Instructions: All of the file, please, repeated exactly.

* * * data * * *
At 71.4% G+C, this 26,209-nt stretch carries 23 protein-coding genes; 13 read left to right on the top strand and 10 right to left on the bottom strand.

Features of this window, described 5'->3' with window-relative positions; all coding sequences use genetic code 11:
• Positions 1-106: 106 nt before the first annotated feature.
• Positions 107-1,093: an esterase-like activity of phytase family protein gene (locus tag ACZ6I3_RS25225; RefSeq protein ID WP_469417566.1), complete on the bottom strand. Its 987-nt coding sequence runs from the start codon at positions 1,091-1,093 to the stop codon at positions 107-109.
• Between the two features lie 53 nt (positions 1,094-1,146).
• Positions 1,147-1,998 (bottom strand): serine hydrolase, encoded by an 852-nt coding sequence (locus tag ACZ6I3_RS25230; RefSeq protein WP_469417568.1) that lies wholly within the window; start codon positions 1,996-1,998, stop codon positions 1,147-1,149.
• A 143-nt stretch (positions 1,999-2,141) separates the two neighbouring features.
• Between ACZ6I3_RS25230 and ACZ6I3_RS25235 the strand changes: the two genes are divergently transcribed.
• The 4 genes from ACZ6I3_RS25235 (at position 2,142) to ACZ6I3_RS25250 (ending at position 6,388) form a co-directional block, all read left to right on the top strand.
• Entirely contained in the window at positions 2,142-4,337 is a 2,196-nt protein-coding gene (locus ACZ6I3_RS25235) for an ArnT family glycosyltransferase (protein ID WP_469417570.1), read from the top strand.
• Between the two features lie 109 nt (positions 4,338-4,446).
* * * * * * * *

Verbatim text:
At 71.4% G+C, this 26,209-nt stretch carries 23 protein-coding genes; 13 read left to right on the top strand and 10 right to left on the bottom strand.

Features of this window, described 5'->3' with window-relative positions; all coding sequences use genetic code 11:
• Positions 1-106: 106 nt before the first annotated feature.
• Positions 107-1,093: an esterase-like activity of phytase family protein gene (locus tag ACZ6I3_RS25225; RefSeq protein ID WP_469417566.1), complete on the bottom strand. Its 987-nt coding sequence runs from the start codon at positions 1,091-1,093 to the stop codon at positions 107-109.
• Between the two features lie 53 nt (positions 1,094-1,146).
• Positions 1,147-1,998 (bottom strand): serine hydrolase, encoded by an 852-nt coding sequence (locus tag ACZ6I3_RS25230; RefSeq protein WP_469417568.1) that lies wholly within the window; start codon positions 1,996-1,998, stop codon positions 1,147-1,149.
• A 143-nt stretch (positions 1,999-2,141) separates the two neighbouring features.
• Between ACZ6I3_RS25230 and ACZ6I3_RS25235 the strand changes: the two genes are divergently transcribed.
• The 4 genes from ACZ6I3_RS25235 (at position 2,142) to ACZ6I3_RS25250 (ending at position 6,388) form a co-directional block, all read left to right on the top strand.
• Entirely contained in the window at positions 2,142-4,337 is a 2,196-nt protein-coding gene (locus ACZ6I3_RS25235) for an ArnT family glycosyltransferase (protein ID WP_469417570.1), read from the top strand.
• Between the two features lie 109 nt (positions 4,338-4,446).